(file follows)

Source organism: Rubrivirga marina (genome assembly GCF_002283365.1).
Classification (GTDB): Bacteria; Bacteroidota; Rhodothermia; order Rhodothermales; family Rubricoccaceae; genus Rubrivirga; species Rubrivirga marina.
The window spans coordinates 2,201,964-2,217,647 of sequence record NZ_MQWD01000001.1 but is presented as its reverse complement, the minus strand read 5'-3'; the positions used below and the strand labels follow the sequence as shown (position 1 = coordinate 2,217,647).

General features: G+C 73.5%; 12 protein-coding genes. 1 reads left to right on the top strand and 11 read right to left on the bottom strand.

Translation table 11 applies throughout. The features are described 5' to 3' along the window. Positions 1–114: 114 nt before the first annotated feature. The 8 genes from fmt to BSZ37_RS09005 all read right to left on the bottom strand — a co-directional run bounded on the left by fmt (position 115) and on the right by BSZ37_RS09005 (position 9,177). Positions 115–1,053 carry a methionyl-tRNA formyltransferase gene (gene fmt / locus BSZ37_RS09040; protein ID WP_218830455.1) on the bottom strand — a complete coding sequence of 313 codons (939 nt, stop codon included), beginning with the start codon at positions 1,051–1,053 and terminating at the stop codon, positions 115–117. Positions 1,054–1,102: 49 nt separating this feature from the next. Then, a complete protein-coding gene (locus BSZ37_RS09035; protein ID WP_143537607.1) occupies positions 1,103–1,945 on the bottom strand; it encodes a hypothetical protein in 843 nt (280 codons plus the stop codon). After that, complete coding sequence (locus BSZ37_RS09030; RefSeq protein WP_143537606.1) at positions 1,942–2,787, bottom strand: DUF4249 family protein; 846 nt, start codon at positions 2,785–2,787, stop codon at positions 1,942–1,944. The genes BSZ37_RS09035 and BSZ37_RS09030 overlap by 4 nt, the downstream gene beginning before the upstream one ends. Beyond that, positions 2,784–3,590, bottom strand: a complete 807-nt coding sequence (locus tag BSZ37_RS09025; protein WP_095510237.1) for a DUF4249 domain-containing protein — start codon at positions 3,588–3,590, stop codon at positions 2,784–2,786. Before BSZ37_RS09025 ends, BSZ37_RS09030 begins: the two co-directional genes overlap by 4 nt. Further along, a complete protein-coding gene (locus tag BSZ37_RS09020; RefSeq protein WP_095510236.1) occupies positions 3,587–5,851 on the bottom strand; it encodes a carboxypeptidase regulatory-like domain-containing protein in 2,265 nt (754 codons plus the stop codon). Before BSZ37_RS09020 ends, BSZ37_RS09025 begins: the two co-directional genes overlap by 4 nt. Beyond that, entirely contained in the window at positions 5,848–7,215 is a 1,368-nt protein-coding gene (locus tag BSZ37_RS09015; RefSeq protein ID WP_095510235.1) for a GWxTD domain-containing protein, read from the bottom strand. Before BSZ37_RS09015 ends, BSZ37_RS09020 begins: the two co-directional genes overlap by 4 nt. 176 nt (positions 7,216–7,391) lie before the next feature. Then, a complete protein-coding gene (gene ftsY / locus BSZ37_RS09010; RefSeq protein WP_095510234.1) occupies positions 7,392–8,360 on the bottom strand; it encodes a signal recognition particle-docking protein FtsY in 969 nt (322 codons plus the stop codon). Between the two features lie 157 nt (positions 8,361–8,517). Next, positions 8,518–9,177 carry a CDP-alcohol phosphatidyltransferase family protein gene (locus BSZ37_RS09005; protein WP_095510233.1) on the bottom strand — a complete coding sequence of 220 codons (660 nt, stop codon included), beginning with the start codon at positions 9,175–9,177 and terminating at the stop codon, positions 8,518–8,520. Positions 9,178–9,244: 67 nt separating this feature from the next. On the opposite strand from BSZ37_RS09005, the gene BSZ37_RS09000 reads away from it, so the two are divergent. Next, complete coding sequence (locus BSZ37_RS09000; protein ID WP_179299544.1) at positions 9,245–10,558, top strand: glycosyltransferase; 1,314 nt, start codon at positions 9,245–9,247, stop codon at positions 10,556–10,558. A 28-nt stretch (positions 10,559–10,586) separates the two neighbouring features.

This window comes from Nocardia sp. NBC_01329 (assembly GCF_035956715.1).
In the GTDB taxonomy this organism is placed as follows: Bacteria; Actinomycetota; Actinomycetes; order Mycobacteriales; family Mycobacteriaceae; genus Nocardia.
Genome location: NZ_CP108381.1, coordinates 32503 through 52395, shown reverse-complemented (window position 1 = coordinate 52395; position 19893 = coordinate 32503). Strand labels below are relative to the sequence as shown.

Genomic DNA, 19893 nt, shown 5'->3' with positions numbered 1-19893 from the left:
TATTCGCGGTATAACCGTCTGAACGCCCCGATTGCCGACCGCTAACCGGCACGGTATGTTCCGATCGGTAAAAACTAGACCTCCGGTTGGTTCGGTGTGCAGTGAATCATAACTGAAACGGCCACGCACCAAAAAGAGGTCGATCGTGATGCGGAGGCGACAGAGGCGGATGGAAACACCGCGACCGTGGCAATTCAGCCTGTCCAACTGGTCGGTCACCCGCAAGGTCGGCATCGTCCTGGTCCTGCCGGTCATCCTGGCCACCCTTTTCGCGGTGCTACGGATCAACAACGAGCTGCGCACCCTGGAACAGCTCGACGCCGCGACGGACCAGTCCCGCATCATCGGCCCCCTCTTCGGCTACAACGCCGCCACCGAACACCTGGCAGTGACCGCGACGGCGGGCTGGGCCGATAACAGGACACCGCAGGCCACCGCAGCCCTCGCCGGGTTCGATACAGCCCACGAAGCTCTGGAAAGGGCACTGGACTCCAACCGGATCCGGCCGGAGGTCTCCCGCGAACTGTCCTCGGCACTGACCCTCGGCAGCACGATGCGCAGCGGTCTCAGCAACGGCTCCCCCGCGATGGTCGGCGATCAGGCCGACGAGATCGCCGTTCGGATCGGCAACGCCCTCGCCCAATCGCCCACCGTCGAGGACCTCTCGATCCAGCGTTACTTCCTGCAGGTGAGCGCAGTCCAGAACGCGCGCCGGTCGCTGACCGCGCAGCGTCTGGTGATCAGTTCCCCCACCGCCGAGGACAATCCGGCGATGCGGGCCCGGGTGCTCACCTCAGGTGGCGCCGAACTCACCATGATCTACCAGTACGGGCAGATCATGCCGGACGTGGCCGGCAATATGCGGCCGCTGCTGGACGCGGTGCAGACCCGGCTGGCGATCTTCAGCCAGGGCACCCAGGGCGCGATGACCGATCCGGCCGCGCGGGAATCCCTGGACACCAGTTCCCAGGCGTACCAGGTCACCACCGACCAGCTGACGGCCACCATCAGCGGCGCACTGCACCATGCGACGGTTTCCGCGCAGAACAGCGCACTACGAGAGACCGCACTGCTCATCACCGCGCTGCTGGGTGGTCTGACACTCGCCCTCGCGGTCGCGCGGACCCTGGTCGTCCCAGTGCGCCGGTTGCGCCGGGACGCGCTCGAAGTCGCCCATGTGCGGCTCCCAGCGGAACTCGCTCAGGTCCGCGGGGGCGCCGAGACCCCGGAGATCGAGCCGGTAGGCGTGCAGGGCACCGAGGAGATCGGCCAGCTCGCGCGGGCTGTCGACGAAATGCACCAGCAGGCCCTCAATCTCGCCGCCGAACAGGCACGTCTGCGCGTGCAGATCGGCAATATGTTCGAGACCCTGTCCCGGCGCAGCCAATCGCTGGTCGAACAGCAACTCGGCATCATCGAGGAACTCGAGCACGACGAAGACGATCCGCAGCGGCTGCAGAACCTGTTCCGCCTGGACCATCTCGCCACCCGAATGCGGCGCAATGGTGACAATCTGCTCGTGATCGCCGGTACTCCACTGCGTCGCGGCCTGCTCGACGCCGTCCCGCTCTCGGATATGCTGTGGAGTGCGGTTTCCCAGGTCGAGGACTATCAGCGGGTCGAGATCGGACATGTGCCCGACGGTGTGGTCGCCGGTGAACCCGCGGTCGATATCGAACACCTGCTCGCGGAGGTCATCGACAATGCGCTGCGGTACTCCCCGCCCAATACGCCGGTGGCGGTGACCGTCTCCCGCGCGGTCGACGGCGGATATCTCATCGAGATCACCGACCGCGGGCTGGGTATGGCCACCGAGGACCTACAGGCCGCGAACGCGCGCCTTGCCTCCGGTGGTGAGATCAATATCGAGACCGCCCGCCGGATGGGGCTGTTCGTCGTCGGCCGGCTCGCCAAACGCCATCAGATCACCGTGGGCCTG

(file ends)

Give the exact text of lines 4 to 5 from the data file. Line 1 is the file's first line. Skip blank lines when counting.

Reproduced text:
General features: G+C 73.5%; 12 protein-coding genes. 1 reads left to right on the top strand and 11 read right to left on the bottom strand.

Translation table 11 applies throughout. The features are described 5' to 3' along the window. Positions 1–114: 114 nt before the first annotated feature. The 8 genes from fmt to BSZ37_RS09005 all read right to left on the bottom strand — a co-directional run bounded on the left by fmt (position 115) and on the right by BSZ37_RS09005 (position 9,177). Positions 115–1,053 carry a methionyl-tRNA formyltransferase gene (gene fmt / locus BSZ37_RS09040; protein ID WP_218830455.1) on the bottom strand — a complete coding sequence of 313 codons (939 nt, stop codon included), beginning with the start codon at positions 1,051–1,053 and terminating at the stop codon, positions 115–117. Positions 1,054–1,102: 49 nt separating this feature from the next. Then, a complete protein-coding gene (locus BSZ37_RS09035; protein ID WP_143537607.1) occupies positions 1,103–1,945 on the bottom strand; it encodes a hypothetical protein in 843 nt (280 codons plus the stop codon). After that, complete coding sequence (locus BSZ37_RS09030; RefSeq protein WP_143537606.1) at positions 1,942–2,787, bottom strand: DUF4249 family protein; 846 nt, start codon at positions 2,785–2,787, stop codon at positions 1,942–1,944. The genes BSZ37_RS09035 and BSZ37_RS09030 overlap by 4 nt, the downstream gene beginning before the upstream one ends. Beyond that, positions 2,784–3,590, bottom strand: a complete 807-nt coding sequence (locus tag BSZ37_RS09025; protein WP_095510237.1) for a DUF4249 domain-containing protein — start codon at positions 3,588–3,590, stop codon at positions 2,784–2,786. Before BSZ37_RS09025 ends, BSZ37_RS09030 begins: the two co-directional genes overlap by 4 nt. Further along, a complete protein-coding gene (locus tag BSZ37_RS09020; RefSeq protein WP_095510236.1) occupies positions 3,587–5,851 on the bottom strand; it encodes a carboxypeptidase regulatory-like domain-containing protein in 2,265 nt (754 codons plus the stop codon). Before BSZ37_RS09020 ends, BSZ37_RS09025 begins: the two co-directional genes overlap by 4 nt. Beyond that, entirely contained in the window at positions 5,848–7,215 is a 1,368-nt protein-coding gene (locus tag BSZ37_RS09015; RefSeq protein ID WP_095510235.1) for a GWxTD domain-containing protein, read from the bottom strand. Before BSZ37_RS09015 ends, BSZ37_RS09020 begins: the two co-directional genes overlap by 4 nt. 176 nt (positions 7,216–7,391) lie before the next feature. Then, a complete protein-coding gene (gene ftsY / locus BSZ37_RS09010; RefSeq protein WP_095510234.1) occupies positions 7,392–8,360 on the bottom strand; it encodes a signal recognition particle-docking protein FtsY in 969 nt (322 codons plus the stop codon). Between the two features lie 157 nt (positions 8,361–8,517). Next, positions 8,518–9,177 carry a CDP-alcohol phosphatidyltransferase family protein gene (locus BSZ37_RS09005; protein WP_095510233.1) on the bottom strand — a complete coding sequence of 220 codons (660 nt, stop codon included), beginning with the start codon at positions 9,175–9,177 and terminating at the stop codon, positions 8,518–8,520. Positions 9,178–9,244: 67 nt separating this feature from the next. On the opposite strand from BSZ37_RS09005, the gene BSZ37_RS09000 reads away from it, so the two are divergent. Next, complete coding sequence (locus BSZ37_RS09000; protein ID WP_179299544.1) at positions 9,245–10,558, top strand: glycosyltransferase; 1,314 nt, start codon at positions 9,245–9,247, stop codon at positions 10,556–10,558. A 28-nt stretch (positions 10,559–10,586) separates the two neighbouring features.